25 Feb

Kids and Money – Part 1

February 25, 2008

I have three sons, ages 8, 6, and 4.  Long ago, my wife and I agreed on trying to impart to them sound building blocks for their future. Like most parents, we want polite, well mannered kids that have good study habits, play sports, go to college, etc. Another important aspect (since it just happens to be my vocation) is the understanding of personal finance and making sound decisions about money. I truly think that a curriculum of personal finance is lacking from our kid’s middle and high school educations, and needs to be addressed. However, parents can start that education at an even younger age than middle school. One of my favorite writers , Jonathan Clements of the Wall Street Journal, recently wrote about trying four financial tricks to make kids money savvy and I think the ideas are worth repeating.

1)      Try to get them out of the habit of the immediate gratification of a dollar today. Let’s say you give your kids $5 a week in pocket money. When the next time comes around to fork over their allowance, offer them a choice: They can have the usual $5 right away – or they can have $7 (40% more), if they’re willing to wait a week. You can probably guess that the immediate gratification is taking the $5 up front – this gives parents a great venue to explain the value of waiting for the $7.

2)      Slow down spending by giving them larger denominations. You will likely find that kids are more inclined to spend five $1 bills than they are to spend a single $5 bill. By the way, adults do this too. Research has found that people are less inclined to spend if they had say, a $50 bill rather than ten $5 bills, and it has been proven time and again that we are more careful with our spending, if we are paying with cold cash as opposed to a credit card.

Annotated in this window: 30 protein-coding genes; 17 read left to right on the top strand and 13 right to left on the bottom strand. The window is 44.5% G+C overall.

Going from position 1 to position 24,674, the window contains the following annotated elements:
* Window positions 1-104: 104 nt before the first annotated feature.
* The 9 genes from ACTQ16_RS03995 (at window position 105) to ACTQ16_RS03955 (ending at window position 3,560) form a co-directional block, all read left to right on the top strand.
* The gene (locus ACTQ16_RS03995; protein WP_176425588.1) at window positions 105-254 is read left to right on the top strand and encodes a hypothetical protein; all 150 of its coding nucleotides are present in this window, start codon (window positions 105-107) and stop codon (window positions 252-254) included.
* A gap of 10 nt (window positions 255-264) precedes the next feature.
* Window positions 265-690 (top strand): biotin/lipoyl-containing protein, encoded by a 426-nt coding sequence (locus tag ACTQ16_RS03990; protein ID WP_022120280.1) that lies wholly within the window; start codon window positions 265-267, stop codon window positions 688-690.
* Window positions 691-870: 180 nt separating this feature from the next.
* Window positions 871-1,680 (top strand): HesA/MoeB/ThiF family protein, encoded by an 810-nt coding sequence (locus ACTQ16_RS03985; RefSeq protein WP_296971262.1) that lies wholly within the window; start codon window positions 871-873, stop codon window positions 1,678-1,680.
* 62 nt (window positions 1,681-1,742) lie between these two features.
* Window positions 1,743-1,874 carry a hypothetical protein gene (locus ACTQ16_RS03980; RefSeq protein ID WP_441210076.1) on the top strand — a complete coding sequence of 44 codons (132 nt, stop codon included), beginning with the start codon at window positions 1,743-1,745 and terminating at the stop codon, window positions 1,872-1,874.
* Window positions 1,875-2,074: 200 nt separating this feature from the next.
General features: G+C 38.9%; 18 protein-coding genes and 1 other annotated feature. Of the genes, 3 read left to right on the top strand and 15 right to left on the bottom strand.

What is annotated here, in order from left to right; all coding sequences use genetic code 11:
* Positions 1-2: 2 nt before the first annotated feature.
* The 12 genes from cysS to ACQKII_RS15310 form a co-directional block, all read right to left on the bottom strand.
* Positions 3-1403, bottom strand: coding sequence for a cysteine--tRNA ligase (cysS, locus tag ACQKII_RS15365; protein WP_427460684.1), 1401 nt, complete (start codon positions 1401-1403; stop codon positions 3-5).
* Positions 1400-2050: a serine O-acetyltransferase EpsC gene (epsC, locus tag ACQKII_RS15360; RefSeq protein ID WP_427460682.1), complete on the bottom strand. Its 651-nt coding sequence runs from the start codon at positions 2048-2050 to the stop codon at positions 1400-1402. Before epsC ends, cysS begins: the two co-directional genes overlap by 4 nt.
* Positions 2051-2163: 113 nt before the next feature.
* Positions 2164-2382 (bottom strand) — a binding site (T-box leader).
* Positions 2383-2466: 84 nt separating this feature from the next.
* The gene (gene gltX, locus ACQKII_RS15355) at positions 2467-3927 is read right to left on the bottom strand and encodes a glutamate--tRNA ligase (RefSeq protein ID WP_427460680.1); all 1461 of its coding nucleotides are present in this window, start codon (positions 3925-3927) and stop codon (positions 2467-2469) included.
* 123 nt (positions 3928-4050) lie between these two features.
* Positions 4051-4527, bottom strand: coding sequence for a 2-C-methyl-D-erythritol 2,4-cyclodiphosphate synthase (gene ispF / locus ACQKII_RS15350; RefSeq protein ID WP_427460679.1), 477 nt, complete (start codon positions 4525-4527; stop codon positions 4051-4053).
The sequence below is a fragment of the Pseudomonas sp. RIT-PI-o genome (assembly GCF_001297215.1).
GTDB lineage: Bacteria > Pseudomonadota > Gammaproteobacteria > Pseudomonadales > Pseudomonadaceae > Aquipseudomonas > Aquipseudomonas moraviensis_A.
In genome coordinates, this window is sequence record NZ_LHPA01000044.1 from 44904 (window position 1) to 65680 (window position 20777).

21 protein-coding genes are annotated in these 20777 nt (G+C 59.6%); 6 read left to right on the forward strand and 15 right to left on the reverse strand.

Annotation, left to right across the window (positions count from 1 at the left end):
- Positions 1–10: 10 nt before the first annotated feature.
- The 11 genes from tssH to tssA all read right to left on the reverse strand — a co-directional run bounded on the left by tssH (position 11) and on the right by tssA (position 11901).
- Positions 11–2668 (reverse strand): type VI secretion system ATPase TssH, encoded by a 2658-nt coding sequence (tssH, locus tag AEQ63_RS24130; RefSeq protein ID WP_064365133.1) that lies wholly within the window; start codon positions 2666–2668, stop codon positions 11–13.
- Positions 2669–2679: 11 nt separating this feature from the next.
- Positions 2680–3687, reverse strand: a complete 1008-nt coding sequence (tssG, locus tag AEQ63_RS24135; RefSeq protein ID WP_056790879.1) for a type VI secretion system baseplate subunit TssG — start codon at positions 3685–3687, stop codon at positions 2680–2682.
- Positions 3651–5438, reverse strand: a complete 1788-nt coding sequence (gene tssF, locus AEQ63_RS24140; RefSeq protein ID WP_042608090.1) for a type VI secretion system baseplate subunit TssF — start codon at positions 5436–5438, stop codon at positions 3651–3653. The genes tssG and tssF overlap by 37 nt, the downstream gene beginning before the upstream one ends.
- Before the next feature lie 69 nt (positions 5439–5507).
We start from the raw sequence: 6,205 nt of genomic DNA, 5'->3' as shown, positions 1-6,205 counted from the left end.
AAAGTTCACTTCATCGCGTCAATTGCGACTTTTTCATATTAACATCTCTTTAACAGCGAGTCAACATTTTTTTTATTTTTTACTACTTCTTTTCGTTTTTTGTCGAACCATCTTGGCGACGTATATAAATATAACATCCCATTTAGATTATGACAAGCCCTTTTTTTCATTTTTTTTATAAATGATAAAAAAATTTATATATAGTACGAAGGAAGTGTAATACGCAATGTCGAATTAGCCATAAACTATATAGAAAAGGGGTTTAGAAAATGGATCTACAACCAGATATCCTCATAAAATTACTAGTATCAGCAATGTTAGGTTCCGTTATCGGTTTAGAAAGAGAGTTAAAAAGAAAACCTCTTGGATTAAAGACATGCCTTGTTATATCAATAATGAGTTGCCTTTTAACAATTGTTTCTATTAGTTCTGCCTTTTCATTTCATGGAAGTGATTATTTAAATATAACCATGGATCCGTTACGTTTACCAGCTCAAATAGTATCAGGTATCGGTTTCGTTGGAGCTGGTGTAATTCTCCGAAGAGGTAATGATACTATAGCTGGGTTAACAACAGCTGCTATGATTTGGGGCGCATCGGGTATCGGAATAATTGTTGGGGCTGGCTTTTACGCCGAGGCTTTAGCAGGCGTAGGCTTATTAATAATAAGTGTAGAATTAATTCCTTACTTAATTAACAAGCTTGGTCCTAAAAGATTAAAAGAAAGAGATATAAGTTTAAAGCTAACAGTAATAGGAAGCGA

3)      Make a wish list to deter impulse purchases. When your child wants something, add it to his wish list. Let a few days or even a couple of weeks go by and go over the list with your kids. You probably wouldn’t be surprised to learn that they sometimes can’t even remember what it was they wanted.

4)      Let your kids keep the change. If you give your kids $5, tell them they can buy something and that you want the change back – chances are they’re going to spend the entire $5 (or as close to it as they can get). Instead, try giving them the $5 and tell them they can keep the change. Often you’ll see them end up with the entire $5 unspent. Again, this gives a parent another venue to discuss money and how best to handle it

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